Bangkok: City of Dreams

8 Min. Read

On May 8th I woke up from my bed and rose to my first real day in Bangkok. The sun was peering through my window and I was ready to explore everything that the city had to offer. In my dorm I met Joni, a young guy from Spain who was also traveling through SE Asia, yet was on the last leg of his journey.

I decided that if I was going to be in Thailand for at least a month that I should get a sim card for my phone. I get dressed and head out to a nearby Tesco-Lotus store a couple of blocks down Rama I. The day was hot and humid and the streets were noisy with rushing traffic.

Inside on the third floor was a Dtac cellular kiosk and there I purchase a data plan for a month with a Thai number, which was around 400 baht ( $15.34). I return back to the hostel and download an app called Grab, which is like an Uber but for Asia, and then set out to see the city with Joni.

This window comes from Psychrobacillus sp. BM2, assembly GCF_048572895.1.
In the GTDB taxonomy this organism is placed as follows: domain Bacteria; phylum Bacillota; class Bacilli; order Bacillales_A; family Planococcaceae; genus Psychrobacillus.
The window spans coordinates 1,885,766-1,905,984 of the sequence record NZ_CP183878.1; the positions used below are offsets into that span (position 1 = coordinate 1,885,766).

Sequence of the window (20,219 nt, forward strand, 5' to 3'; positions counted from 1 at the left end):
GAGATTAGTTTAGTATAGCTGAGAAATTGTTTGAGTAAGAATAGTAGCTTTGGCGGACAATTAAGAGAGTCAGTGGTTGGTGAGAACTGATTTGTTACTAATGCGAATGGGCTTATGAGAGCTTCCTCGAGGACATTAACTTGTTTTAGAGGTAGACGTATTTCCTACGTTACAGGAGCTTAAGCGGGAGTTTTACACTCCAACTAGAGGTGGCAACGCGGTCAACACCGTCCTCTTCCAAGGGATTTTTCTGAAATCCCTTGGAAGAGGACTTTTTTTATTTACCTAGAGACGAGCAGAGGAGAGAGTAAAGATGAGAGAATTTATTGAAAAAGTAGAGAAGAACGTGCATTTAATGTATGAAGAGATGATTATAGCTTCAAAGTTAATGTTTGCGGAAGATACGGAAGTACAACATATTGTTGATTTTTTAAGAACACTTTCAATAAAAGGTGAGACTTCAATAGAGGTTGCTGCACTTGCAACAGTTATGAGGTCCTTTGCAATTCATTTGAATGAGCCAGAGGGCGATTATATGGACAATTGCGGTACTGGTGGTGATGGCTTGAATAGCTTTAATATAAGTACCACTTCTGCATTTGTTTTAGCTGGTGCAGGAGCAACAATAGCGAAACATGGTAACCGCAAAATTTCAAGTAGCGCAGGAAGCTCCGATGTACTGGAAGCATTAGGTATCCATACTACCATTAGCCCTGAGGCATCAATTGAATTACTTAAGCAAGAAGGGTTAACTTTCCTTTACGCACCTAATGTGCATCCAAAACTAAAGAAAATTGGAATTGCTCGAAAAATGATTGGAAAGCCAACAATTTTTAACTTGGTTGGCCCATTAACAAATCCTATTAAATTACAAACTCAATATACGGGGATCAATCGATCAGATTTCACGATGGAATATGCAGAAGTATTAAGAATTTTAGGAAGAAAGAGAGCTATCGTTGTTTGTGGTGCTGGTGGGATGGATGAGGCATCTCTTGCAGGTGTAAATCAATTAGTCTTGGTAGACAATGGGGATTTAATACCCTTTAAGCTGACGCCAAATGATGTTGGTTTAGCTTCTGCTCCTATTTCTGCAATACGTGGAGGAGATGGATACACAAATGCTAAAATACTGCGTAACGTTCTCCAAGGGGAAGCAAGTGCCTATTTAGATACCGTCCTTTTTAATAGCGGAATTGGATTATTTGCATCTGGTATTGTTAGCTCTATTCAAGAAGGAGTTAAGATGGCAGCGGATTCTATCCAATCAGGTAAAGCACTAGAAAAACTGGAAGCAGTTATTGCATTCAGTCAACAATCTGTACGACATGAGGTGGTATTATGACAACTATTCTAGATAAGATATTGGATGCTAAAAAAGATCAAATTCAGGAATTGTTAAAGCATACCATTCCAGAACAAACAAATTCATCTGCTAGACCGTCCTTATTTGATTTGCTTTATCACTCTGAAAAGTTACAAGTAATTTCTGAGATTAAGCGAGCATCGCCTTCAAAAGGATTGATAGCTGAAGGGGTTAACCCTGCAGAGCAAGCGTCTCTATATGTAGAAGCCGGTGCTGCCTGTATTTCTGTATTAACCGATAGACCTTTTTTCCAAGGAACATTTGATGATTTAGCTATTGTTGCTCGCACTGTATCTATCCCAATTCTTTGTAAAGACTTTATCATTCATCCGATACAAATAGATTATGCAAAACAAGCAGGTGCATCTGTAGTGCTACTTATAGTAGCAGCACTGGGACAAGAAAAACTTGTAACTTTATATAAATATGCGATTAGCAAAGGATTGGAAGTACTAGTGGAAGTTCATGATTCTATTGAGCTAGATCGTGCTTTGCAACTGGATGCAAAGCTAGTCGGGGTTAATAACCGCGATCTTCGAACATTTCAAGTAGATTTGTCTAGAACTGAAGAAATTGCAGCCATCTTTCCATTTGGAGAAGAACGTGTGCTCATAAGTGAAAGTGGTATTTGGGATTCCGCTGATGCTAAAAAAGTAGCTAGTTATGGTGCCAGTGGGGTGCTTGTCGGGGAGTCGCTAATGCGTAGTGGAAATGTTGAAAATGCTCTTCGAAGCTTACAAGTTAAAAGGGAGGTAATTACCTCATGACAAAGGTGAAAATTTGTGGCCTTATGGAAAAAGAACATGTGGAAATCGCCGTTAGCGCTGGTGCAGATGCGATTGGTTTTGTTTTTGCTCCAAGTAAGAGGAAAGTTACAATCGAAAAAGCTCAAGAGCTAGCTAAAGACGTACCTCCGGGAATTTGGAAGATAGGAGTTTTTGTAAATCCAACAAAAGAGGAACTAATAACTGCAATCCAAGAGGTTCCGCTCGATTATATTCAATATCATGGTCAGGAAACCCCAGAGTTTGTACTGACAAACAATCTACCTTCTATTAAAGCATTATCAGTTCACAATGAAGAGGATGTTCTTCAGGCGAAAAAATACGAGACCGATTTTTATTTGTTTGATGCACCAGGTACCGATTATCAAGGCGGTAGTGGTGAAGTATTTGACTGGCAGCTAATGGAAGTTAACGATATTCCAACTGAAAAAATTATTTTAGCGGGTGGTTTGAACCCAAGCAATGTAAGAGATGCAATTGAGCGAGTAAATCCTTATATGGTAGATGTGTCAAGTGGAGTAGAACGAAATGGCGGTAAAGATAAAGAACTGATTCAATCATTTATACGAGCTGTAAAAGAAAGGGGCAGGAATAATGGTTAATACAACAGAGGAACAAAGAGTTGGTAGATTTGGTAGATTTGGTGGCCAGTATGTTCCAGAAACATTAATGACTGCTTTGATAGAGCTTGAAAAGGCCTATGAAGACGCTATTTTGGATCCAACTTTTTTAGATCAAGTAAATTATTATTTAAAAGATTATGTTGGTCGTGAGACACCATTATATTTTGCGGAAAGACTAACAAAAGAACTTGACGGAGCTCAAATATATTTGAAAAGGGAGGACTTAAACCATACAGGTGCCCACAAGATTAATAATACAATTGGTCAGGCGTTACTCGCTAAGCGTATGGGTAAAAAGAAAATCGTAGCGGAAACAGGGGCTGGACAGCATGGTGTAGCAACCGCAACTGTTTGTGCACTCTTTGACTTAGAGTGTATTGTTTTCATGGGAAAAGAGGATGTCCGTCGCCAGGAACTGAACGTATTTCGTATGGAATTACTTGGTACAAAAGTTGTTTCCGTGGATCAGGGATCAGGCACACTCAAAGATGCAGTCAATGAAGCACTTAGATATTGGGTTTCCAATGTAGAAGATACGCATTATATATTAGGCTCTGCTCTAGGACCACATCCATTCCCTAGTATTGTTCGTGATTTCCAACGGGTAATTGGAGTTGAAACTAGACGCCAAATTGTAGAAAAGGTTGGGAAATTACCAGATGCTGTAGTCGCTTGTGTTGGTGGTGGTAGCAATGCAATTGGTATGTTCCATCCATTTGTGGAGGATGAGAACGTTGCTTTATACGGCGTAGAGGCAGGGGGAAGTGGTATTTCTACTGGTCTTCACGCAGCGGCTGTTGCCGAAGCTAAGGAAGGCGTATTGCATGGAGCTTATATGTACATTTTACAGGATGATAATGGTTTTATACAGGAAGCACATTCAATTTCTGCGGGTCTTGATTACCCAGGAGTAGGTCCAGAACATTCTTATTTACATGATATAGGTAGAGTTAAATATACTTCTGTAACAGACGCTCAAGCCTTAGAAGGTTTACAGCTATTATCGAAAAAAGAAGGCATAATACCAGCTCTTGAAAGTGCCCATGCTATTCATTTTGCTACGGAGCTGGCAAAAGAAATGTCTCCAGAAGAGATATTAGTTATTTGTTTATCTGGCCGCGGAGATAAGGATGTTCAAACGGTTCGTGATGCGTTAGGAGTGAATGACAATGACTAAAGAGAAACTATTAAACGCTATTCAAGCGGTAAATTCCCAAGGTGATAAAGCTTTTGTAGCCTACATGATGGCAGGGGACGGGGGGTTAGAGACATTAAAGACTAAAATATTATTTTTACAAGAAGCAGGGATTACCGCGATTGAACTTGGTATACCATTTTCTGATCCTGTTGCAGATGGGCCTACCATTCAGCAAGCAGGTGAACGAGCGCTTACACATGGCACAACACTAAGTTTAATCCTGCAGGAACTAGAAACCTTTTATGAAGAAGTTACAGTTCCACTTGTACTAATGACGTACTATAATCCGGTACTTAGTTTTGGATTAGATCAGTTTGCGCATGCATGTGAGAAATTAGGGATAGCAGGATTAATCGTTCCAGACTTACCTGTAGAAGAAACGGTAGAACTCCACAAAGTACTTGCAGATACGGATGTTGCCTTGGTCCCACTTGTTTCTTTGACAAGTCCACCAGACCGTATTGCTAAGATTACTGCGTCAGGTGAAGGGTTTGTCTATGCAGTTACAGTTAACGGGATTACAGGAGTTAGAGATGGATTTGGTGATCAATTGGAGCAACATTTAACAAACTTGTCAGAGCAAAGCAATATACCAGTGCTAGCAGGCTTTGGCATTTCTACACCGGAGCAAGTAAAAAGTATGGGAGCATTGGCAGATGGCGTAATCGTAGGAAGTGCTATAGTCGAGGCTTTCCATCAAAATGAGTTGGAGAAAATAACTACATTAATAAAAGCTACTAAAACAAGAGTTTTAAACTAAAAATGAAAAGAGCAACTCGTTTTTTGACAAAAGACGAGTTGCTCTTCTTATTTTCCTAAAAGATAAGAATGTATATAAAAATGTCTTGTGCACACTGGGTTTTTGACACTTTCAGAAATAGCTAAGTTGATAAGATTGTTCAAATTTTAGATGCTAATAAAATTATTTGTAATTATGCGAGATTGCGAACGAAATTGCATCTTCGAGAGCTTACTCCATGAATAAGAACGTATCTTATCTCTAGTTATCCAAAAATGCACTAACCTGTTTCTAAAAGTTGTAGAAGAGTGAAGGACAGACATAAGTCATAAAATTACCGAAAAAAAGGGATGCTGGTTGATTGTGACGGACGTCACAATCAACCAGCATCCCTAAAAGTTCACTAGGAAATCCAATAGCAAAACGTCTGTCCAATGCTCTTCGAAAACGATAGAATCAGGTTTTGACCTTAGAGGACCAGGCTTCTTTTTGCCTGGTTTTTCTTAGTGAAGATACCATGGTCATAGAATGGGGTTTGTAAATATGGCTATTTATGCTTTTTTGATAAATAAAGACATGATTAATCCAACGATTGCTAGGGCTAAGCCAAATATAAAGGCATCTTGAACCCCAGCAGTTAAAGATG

On the street Joni teaches me how to use the app and we first head out to Wat Phra Chetuphon, also known as Wat Pho to see the stunning architecture and the famous Reclining Golden Buddha statue. On the way there I noticed images of the new King; King Vajiralongkorn or Rama X, all over the city. Just a couple of days before was his coronation.

After getting dropped off, we make our way around the temple perimeter looking for the entrance and of course some tuk-tuk drivers stopped us and assured us that the temple was closed. One tried to sell us a tour around Bangkok to see the other temples but I knew that the temple was open and that this was a very common scam in the city. We smile and walk away.